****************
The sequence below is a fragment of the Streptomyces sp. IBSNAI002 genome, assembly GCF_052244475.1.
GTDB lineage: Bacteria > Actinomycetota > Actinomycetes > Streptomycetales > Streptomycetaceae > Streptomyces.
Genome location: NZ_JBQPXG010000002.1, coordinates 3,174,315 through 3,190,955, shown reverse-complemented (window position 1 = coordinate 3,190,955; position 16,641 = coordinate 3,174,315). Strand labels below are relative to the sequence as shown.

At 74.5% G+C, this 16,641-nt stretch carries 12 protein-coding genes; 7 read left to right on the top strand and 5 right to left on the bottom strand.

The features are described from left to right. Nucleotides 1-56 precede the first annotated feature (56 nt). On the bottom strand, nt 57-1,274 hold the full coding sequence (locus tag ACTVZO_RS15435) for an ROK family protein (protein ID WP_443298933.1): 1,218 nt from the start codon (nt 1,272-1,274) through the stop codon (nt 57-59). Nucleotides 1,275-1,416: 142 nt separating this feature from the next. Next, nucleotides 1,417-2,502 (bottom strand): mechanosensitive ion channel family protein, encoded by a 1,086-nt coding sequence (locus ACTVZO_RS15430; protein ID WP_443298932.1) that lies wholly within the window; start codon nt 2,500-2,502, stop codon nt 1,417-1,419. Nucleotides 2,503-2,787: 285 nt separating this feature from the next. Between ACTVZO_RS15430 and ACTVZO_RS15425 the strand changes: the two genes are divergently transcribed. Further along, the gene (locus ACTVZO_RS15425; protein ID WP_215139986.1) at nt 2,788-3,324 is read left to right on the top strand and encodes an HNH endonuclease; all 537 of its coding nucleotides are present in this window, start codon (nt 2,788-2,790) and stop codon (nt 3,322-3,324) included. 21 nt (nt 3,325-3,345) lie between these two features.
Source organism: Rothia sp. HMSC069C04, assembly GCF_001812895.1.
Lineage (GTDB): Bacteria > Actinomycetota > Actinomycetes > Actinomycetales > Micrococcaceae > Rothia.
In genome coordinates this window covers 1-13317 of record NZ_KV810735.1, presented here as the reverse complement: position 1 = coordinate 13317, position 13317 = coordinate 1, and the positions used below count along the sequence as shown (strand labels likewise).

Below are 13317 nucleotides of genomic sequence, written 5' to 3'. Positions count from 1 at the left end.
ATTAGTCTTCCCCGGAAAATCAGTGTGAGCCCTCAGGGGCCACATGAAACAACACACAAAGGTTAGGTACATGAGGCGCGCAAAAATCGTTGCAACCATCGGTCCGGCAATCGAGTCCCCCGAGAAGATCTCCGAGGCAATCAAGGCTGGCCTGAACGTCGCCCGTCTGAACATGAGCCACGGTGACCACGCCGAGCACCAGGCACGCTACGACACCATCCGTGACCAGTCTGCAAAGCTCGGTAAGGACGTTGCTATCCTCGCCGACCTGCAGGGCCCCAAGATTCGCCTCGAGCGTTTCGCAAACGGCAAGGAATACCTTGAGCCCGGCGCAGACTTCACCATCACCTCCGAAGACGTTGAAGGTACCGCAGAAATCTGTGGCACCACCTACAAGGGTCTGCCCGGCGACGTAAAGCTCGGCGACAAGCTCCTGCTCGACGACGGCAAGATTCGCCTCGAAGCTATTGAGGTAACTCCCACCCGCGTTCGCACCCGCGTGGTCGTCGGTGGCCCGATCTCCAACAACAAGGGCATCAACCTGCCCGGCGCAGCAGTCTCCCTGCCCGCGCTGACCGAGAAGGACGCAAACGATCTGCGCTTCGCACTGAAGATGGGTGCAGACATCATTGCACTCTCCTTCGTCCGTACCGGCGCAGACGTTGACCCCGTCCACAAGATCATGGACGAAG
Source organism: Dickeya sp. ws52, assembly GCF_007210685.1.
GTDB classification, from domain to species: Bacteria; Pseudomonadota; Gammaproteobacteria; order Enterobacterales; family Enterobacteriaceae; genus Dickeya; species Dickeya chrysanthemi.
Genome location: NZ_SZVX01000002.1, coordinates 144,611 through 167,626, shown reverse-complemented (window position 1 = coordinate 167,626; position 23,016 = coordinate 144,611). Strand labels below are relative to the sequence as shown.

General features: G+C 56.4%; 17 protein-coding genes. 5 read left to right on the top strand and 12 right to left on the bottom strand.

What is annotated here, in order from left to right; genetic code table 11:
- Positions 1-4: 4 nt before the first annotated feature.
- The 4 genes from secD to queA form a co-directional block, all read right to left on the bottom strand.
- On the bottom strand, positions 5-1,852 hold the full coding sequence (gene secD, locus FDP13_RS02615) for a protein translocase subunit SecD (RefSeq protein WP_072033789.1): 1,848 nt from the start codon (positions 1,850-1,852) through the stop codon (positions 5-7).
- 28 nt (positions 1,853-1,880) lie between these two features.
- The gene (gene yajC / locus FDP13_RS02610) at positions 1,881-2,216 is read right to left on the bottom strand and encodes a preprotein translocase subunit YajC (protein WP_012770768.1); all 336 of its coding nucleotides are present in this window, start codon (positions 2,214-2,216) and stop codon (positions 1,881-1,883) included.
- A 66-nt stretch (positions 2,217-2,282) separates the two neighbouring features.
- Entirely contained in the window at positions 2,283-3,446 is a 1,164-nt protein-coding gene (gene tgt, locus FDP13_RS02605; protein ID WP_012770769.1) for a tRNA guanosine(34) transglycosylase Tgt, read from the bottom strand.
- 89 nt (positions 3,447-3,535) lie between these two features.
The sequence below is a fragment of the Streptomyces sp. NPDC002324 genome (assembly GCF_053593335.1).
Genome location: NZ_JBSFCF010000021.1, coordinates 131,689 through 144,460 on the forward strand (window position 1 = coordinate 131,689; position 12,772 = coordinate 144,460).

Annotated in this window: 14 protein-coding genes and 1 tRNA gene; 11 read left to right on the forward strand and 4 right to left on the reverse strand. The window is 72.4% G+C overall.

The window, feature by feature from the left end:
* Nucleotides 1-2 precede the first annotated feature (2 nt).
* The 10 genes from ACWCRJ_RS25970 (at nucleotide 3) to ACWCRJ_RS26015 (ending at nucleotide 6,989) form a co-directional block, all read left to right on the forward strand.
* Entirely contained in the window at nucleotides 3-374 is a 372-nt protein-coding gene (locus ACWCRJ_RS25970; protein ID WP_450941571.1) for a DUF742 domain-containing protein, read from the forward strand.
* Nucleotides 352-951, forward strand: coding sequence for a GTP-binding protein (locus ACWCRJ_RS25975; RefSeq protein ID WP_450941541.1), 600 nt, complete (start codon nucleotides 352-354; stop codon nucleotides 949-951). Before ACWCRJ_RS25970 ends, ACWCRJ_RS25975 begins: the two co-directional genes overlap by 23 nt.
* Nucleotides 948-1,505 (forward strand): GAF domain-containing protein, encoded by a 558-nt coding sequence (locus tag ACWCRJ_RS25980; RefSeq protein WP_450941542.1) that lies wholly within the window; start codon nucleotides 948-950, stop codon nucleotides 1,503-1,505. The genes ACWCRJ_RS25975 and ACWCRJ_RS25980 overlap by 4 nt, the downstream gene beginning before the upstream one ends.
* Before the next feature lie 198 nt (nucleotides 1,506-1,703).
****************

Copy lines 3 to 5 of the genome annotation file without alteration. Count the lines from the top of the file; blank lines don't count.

Genome location: NZ_JBQPXG010000002.1, coordinates 3,174,315 through 3,190,955, shown reverse-complemented (window position 1 = coordinate 3,190,955; position 16,641 = coordinate 3,174,315). Strand labels below are relative to the sequence as shown.

At 74.5% G+C, this 16,641-nt stretch carries 12 protein-coding genes; 7 read left to right on the top strand and 5 right to left on the bottom strand.

The features are described from left to right. Nucleotides 1-56 precede the first annotated feature (56 nt). On the bottom strand, nt 57-1,274 hold the full coding sequence (locus tag ACTVZO_RS15435) for an ROK family protein (protein ID WP_443298933.1): 1,218 nt from the start codon (nt 1,272-1,274) through the stop codon (nt 57-59). Nucleotides 1,275-1,416: 142 nt separating this feature from the next. Next, nucleotides 1,417-2,502 (bottom strand): mechanosensitive ion channel family protein, encoded by a 1,086-nt coding sequence (locus ACTVZO_RS15430; protein ID WP_443298932.1) that lies wholly within the window; start codon nt 2,500-2,502, stop codon nt 1,417-1,419. Nucleotides 2,503-2,787: 285 nt separating this feature from the next. Between ACTVZO_RS15430 and ACTVZO_RS15425 the strand changes: the two genes are divergently transcribed. Further along, the gene (locus ACTVZO_RS15425; protein ID WP_215139986.1) at nt 2,788-3,324 is read left to right on the top strand and encodes an HNH endonuclease; all 537 of its coding nucleotides are present in this window, start codon (nt 2,788-2,790) and stop codon (nt 3,322-3,324) included. 21 nt (nt 3,325-3,345) lie between these two features.